The Internet search leader unveiled the experiment, called “Fast Flip,” Monday at a conference hosted by TechCrunch, a popular blog.
The service is meant to duplicate the look and feel of perusing a printed publication. The stories are displayed on electronic pages that can be quickly scrolled through by clicking on large arrows on the side instead of a standard Web link that requires waiting several seconds for a page to load. Readers can sort through content based on topics, favorite writers and publications.
For now, Fast Flip will only show the first page of a story. Readers who want to continue will have to click through to the publisher’s site, where the display reverts to a traditional Web page.
More than three dozen publishers, broadcasters and Web-only outlets have agreed to share their content on Fast Flip. The participants include two major newspapers, The New York Times and the Washington Post, as well as large magazines like Newsweek and BusinessWeek.
The publishers providing the stories to Fast Flip will get most of the revenue from the ads that Google intends to show in the new format. That’s a switch from Google’s main search page and its news section, where the Mountain View-based company keeps all the money from ads shown alongside headlines and snippets from stories.
Fast Flip is the latest step that Google has taken to improve its relationship with newspaper and magazine publishers, many of whom have railed against the company for profiting from their articles without sharing the wealth.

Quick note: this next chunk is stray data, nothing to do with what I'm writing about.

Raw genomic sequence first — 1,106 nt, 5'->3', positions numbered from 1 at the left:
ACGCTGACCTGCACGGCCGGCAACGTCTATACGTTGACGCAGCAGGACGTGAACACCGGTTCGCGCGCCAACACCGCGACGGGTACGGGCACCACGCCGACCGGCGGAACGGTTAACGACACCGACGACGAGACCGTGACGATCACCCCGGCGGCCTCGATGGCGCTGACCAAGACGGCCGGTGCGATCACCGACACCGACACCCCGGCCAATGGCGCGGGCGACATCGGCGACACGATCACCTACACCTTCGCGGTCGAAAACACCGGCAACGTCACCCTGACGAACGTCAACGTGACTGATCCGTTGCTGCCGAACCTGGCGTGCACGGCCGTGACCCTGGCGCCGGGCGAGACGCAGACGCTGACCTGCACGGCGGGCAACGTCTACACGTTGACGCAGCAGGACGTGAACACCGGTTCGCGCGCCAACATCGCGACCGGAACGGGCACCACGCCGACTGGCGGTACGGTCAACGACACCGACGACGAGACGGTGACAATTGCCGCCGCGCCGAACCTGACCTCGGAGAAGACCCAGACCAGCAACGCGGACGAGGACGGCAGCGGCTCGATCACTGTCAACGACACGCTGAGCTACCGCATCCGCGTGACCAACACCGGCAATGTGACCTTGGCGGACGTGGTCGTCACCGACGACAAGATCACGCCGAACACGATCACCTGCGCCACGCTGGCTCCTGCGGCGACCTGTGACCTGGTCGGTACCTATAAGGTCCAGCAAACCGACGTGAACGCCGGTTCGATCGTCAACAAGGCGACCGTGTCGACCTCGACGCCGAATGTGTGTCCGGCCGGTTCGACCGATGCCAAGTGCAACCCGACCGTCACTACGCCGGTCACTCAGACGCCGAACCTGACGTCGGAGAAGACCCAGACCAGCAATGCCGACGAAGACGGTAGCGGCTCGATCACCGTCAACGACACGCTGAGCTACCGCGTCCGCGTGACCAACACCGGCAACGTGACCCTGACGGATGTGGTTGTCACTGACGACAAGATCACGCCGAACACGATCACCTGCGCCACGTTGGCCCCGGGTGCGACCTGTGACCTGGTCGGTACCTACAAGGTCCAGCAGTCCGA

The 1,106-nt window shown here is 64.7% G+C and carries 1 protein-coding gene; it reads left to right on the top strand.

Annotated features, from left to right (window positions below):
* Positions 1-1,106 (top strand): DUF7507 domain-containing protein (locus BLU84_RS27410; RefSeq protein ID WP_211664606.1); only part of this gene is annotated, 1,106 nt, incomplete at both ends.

The acrimony has escalated as a three-year decline in the print medium’s ad revenue accelerated during the past year. The newspaper industry’s ad sales plunged 29 percent during the first half this year while Google’s crept up 4 percent.
In another example of cooperation, Google recently offered to help newspaper publishers set up a system to charge readers for access to parts of their Web sites.
While the notion of Google funneling more sales to publishers is appealing, news executives also want to ensure that Fast Flip doesn’t become too popular. Publishers still want readers to come to their Web sites, where they can sell ads without giving Google a piece of the action.
“It’s a balancing act,” said Martin Nisenholtz, who oversees The New York Times Co.’s digital operations. “(Fast Flip) has a richer interface, which is part of its appeal. But creating a powerful new aggregator is not in the Times’ interest.”
The Times Co.’s online operations are among the newspaper industry’s most successful, with Internet ad sales of $136 million during the first half of this year.
Fast Feed won’t be a big moneymaker right away. As a test service, it’s starting out in Google’s “Labs” department, a part of the Web site that doesn’t get heavy use like the main search engine and the standard news section.
Google, though, is hoping Fast Flip will make reading online more enjoyable. If that happens, Google should be able to show more ads to more people, with most of the money going to publishers, said Krishna Bharat, the inventor of the search engine’s news section.
“The publishing industry is facing a number of challenges right now, and there is no silver bullet,” Bharat said. “We think increasing the viewing engagement is part of the solution.”